Inspired by our most recent film, Paris to Pittsburgh, National Geographic launched a new Your Shot photo assignment, calling for citizen photographers to document local climate leadership in their communities for the chance to be featured online on National Geographic’s digital platform.
This episode of the podcast features a conversation with Katie Orlinsky, National Geographic Photographer and Your Shot Editor and Katherine Oliver, of Bloomberg Philanthropies and executive producer of Paris to Pittsburgh.
This year, we’ve been able to get an inside look at an important question: How ready are American cities to fight climate change? The answer is important to the future of our planet. Globally, cities are the source of 70 percent of all greenhouse-gas emissions, particularly via the cars urban dwellers drive and the energy required to heat and cool their buildings. U.S. cities are responsible for a disproportionate share of the total.
Our inside look came through the Bloomberg Philanthropies American Cities Climate Challenge. It’s a $70 million effort aimed at accelerating work already happening on the ground in U.S. cities to reduce carbon pollution. More than 50 cities applied, and as co-leaders of the initiative, we visited almost 40 of them.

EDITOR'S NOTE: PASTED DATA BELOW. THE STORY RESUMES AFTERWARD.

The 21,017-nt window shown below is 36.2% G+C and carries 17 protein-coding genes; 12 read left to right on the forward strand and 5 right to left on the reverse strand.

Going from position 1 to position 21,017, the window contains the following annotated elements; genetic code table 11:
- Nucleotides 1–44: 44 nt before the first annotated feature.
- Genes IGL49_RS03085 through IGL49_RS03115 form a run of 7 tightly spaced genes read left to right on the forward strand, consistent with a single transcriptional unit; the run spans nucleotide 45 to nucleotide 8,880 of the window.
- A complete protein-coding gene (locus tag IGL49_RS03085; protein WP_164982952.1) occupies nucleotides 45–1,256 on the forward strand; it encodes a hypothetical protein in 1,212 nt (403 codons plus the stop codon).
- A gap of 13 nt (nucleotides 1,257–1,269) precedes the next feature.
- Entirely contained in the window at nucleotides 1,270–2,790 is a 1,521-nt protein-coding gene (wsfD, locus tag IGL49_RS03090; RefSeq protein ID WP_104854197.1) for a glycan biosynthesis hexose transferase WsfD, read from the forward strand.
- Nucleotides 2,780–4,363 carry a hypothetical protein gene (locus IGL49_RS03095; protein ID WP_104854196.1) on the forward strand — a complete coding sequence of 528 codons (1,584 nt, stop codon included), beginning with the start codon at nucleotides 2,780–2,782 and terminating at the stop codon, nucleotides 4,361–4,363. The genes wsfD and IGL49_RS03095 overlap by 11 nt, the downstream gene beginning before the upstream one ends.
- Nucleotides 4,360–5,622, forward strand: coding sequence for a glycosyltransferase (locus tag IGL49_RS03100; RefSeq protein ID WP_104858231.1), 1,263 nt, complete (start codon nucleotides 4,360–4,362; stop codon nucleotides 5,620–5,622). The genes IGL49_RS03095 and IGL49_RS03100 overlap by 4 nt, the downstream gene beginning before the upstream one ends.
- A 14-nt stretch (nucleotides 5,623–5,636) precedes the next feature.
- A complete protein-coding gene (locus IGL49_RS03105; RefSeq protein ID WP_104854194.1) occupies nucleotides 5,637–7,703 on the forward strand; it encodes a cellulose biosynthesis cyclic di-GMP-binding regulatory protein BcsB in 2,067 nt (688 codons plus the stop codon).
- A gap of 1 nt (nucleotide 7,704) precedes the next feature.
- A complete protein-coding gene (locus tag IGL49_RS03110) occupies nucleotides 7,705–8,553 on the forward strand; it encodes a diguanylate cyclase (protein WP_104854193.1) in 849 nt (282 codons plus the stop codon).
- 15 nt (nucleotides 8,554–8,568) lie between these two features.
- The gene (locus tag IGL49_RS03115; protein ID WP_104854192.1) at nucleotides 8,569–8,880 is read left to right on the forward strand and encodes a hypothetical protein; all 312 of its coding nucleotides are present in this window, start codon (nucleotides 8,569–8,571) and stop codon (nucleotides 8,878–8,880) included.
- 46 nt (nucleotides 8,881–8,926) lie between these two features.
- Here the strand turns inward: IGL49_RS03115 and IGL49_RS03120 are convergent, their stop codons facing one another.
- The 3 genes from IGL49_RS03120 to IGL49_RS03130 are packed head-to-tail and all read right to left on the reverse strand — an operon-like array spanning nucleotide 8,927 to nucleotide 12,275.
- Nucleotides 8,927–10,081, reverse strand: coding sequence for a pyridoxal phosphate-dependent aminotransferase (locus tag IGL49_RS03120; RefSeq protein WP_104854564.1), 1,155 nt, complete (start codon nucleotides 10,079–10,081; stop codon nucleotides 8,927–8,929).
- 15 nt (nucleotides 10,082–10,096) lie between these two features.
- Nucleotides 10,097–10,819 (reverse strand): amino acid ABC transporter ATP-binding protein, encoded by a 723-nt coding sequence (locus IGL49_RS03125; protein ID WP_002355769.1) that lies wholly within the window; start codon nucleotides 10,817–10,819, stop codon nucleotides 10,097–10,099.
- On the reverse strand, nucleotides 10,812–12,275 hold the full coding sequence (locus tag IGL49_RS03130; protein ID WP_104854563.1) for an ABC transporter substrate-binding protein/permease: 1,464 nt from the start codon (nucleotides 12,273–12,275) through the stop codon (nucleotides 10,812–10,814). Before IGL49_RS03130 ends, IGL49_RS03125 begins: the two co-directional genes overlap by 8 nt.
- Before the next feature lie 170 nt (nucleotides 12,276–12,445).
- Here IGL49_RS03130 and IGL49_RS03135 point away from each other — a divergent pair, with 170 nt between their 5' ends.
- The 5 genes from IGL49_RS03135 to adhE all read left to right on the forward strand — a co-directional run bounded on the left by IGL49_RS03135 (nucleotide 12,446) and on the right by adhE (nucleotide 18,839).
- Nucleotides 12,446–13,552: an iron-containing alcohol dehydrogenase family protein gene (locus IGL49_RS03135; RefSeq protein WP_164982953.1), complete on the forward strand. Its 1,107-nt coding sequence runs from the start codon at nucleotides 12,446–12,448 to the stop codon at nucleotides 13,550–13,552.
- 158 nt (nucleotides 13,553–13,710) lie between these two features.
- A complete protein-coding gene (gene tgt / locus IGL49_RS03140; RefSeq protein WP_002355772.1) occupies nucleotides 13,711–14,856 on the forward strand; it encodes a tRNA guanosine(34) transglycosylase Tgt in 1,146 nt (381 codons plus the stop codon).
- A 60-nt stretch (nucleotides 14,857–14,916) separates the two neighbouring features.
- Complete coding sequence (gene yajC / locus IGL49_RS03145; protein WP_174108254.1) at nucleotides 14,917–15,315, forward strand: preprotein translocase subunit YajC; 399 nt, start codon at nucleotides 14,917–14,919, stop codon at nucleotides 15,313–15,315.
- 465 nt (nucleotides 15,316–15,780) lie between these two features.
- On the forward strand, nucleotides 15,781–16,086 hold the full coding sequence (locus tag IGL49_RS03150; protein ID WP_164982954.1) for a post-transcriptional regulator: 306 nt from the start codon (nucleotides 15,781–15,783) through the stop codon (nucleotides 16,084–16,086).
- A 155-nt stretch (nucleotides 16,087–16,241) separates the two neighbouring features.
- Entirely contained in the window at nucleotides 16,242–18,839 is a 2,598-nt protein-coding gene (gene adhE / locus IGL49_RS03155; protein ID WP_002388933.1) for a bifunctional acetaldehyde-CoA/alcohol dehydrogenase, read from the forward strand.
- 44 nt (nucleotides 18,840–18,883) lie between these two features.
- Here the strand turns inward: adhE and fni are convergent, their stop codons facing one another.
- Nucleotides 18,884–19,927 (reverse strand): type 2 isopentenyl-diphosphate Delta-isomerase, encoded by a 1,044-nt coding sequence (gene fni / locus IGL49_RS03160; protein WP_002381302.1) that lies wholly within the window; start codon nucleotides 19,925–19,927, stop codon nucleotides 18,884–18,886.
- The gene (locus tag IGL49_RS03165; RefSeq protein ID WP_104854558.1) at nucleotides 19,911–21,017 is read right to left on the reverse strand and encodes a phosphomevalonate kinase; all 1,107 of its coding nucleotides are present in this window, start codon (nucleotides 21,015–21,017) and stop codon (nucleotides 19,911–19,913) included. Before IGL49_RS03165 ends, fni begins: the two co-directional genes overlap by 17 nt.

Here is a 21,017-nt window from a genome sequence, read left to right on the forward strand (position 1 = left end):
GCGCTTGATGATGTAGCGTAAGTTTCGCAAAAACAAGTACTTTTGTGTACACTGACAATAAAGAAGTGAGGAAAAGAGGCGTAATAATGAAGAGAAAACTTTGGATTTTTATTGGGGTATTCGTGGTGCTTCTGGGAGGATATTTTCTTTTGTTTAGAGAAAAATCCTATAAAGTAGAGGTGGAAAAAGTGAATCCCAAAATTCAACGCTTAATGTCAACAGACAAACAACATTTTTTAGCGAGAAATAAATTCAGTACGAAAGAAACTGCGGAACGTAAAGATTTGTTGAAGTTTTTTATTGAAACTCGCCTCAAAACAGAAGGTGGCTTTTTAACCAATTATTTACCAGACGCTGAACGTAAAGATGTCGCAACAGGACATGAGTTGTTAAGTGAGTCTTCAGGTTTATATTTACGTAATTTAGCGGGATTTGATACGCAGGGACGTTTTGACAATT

Fulfilling America’s Pledge – Climate Mayors, 20 Leading Cities, and New Partnerships Lead America’s Electric Transportation Future
This past month the United States sold its one-millionth electric car (more than 4 million have been sold globally). The event marks a significant milestone and demonstrates that mobility in the U.S. is on the threshold of a major technological transition to an electric mobility future. This monumental transportation transition is coupled with unprecedented levels of subnational engagement on climate change. Leadership on climate change and clean transportation is increasingly coming from states and cities who have come forward to uphold the Paris Climate Accord in the face of federal resistance.
Fulfilling America’s Pledge – How Cities are Taking Charge in the Next Wave of Clean Energy Procurement
By Alexandra Rotatori, Rocky Mountain Institute and Celina Bonugli, World Resources Institute